The short answer is because inflation. The longer answer is because maybe inflation.
Just so we’re clear on that.
As to why, it’s all rather simple. Quantitative easing is the process of creating new money to go buy government bonds. Whether it’s just to buy some bonds to lower long term interest rates, or it’s to buy the bonds that are funding some hundreds of billions of government spending doesn’t really matter for the point of the argument here. At some point it’s highly likely that QE will have to be reversed. The bonds sold back to the market, the money taken back into the Bank of England and there destroyed.
This has implications – one of which is that yea, even those bonds held by the Bank of England (or, if you prefer, the Federal Reserve) are still part of the national debt. Even only contingent liabilities are still on balance sheets, right?
So, note the caveat being applied here. If we start to have inflation then we’re going to have to do something about QE. Reverse it that is. This depends upon MV=PQ.
Yes, I know Milton Friedman liked it but it is still true. It’s an identity. Money times velocity is equal to prices time quantity. Or, more colloquially, the amount of money times the number of times money is used is equal to the price of things we use money for times the quantity of things we use money for.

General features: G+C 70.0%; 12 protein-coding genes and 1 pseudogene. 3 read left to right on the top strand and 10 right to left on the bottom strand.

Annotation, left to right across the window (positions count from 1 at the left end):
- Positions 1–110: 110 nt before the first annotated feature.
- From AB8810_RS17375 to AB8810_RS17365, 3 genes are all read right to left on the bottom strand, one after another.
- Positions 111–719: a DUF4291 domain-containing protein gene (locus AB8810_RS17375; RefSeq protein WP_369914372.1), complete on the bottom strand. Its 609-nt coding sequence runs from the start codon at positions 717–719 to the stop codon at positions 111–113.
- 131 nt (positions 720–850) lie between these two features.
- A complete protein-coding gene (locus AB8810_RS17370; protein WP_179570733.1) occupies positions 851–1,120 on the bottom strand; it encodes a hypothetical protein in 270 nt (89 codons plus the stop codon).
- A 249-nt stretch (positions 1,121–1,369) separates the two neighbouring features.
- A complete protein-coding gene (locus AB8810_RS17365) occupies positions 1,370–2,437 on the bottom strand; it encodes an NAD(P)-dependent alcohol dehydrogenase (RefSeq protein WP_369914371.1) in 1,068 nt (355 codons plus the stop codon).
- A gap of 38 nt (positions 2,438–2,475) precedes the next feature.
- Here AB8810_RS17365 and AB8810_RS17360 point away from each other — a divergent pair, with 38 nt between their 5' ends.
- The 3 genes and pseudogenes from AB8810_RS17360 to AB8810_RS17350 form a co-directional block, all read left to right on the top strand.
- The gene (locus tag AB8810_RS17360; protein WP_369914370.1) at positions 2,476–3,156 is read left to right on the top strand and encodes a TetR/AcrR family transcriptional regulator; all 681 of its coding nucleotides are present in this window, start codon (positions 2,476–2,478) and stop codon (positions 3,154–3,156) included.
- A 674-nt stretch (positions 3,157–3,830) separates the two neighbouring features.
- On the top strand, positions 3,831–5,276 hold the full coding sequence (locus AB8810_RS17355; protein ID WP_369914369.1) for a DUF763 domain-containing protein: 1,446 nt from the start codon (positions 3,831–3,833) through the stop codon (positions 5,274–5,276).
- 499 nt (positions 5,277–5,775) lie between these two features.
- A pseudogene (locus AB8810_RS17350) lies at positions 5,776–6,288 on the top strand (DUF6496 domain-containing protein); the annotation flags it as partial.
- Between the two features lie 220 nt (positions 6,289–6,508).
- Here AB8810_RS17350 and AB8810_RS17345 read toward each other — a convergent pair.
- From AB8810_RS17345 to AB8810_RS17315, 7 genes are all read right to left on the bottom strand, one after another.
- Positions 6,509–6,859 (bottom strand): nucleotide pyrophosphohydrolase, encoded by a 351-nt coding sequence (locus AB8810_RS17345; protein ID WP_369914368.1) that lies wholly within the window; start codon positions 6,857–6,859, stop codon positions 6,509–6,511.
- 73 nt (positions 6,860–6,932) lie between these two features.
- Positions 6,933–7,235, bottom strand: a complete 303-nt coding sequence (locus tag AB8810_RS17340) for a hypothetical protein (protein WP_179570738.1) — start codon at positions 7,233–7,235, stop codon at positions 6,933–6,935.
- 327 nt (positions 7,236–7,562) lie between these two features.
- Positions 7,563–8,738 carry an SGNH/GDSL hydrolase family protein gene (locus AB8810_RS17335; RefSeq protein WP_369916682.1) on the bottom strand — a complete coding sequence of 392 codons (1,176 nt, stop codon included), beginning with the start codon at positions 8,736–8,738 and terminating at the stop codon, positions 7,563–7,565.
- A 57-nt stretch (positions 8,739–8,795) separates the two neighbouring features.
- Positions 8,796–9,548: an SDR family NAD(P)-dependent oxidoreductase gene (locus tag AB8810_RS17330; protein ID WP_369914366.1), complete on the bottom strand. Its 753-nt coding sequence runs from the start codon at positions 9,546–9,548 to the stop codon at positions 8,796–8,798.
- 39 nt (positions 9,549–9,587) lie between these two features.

We can also think about this in a slight different and not wholly, 100% and accurate manner. M is narrow money, M0 or M1 in the usual listings. Multiply that by V and we get wide money, M4 and possibly further out than that. That’s not right, but it’s useful as a description.
Inflation depends upon some version of wide money, not upon narrow money. That’s gotta be true because we do know that if we had this much money around – this post-QE amount – 15 years ago we’d have had stonking inflation. Something’s changed and V is it. It’s M0 that has soared here, not M4, which is why we’ve much more money without the inflation – it’s the wide money that matters.
OK. So, this is American but still useful:
And one more:
Note that this isn’t accurate. But it’s good enough as an example. Our contention, in fact our identity, is that the first one, M, time sthe second one, V is MV. Or, narrow money times velocity is wide money. And that it’s the wide money that matters for inflation.
So, If that V stays where it is forever then sure, we don’t need to do anything about M0 or M1 and this QE can just carry on as it is – not that doesn’t mean more of it, just that we don;t have to sell those bonds.
OK, so, hands up everyone who thinks that we’ve nailed it so that V never rises again? You know, like it did for decades?
Well, yes, and there’s our problem, isn’t it? If the economy and the relationship with the amount of money in it – that V – ever returns to something like it was 10 years ago, or even 1 year ago, we’ve quite an inflationary problem stored up, don’t we?
Which is exactly why we do need to treat the QE debt as part of the national debt. QED. Even if we want to say that it’s not a debt in the strictest sense of the word it’s still a contingent liability.